On Thursday last, Mr. Carter, the coroner for this division of the county, held an inquest on the body of a Gipsey child, aged three years, named Oxifera Boswell, which met with its death by being scalded by the accidental upsetting of a kettle. The Jury, after being sworn, proceeded to view the body, which was at a Gipsey encampment near Perry street.
It appeared from the evidence of an old Gipsy woman, the grandmother, that she had for some time past had charge of the child, and that on Saturday night last she lighted her fire at the road-side, near Chalk-gate, and put the kettle on for the purpose of getting some tea. Shortly afterwards she got into her cart for a cup and saucer, and while there heard the child, which she left near the fire, scream, and, on looking down, saw that the kettle was upset over the child.
The child was much scalded about the throat, front of the body, and limbs. She dressed the scalds with some oil and potatoe, and the next morning, in company with the mother of the child, took it to Mr. Tyler of Wakefield street, who gave her some medicine and a wash, but the child died about eleven o'clock on Sunday morning.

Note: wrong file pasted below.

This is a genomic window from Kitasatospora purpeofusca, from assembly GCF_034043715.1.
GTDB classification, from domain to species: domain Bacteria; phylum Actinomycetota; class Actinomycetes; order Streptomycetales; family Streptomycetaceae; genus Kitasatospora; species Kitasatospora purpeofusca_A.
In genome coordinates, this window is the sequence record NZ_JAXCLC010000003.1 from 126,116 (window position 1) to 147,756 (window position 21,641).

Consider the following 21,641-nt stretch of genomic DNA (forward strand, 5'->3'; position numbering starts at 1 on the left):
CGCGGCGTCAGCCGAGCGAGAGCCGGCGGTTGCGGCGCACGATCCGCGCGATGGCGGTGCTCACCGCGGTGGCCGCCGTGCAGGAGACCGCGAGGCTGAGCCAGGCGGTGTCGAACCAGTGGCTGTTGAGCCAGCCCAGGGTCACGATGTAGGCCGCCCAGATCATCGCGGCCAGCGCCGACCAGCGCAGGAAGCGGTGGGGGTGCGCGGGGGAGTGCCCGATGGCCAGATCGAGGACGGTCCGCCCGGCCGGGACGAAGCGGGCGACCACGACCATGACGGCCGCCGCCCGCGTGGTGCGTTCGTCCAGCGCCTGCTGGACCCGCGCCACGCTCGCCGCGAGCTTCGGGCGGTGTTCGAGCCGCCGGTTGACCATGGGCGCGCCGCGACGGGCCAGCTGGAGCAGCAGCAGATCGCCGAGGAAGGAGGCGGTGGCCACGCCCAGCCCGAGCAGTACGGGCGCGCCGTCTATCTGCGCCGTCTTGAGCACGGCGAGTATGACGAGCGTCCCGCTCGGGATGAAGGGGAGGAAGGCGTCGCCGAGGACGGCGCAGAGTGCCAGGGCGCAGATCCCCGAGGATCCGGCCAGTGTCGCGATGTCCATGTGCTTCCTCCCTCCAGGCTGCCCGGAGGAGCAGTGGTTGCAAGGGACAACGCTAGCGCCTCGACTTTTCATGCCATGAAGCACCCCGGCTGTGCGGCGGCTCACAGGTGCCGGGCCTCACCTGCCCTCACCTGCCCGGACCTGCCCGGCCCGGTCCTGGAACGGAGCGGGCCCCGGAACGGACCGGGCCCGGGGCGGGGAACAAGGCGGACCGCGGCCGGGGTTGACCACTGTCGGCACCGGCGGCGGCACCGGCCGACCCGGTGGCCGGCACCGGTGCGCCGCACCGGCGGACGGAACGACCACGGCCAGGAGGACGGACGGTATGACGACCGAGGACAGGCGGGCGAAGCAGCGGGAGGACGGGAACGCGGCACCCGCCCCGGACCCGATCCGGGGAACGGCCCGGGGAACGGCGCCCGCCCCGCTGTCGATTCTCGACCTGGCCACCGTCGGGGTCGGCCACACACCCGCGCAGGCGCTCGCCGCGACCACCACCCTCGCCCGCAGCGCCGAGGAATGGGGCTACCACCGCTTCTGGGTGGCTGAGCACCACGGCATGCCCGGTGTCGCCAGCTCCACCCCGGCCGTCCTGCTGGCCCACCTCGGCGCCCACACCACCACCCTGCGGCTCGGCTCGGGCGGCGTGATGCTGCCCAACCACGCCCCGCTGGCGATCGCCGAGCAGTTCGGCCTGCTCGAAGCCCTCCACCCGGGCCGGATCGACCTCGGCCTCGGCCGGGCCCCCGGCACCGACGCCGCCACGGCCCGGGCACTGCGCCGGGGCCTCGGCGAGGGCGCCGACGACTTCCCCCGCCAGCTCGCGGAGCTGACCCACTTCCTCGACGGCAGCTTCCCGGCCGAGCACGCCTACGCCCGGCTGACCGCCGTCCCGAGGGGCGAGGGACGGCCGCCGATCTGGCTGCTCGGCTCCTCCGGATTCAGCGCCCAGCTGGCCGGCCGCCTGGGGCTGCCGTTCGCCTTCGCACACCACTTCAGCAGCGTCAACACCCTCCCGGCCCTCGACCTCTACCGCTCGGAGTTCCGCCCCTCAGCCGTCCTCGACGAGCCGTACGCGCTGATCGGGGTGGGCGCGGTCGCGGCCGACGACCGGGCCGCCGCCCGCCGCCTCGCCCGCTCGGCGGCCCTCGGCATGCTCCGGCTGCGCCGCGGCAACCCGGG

Mr. Tyler deposed that the child was, when brought to him, very severely and extensively scalded. He prescribed some medicine and a liniment, but the child shortly afterwards had convulsions and expired. But for the convulsions, which were partly the effect of bad health and partly of nervous excitement arising from the scalding, he could not tell what would have been the result of the injuries.
The foreman of the Jury thought the child ought to have been taken to a medical man the night it was scalded, and cautioned the grandmother for the future.
The Jury returned a verdict of 'Accidental Death'.
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Kentish Independant - Saturday, 16th May 1846
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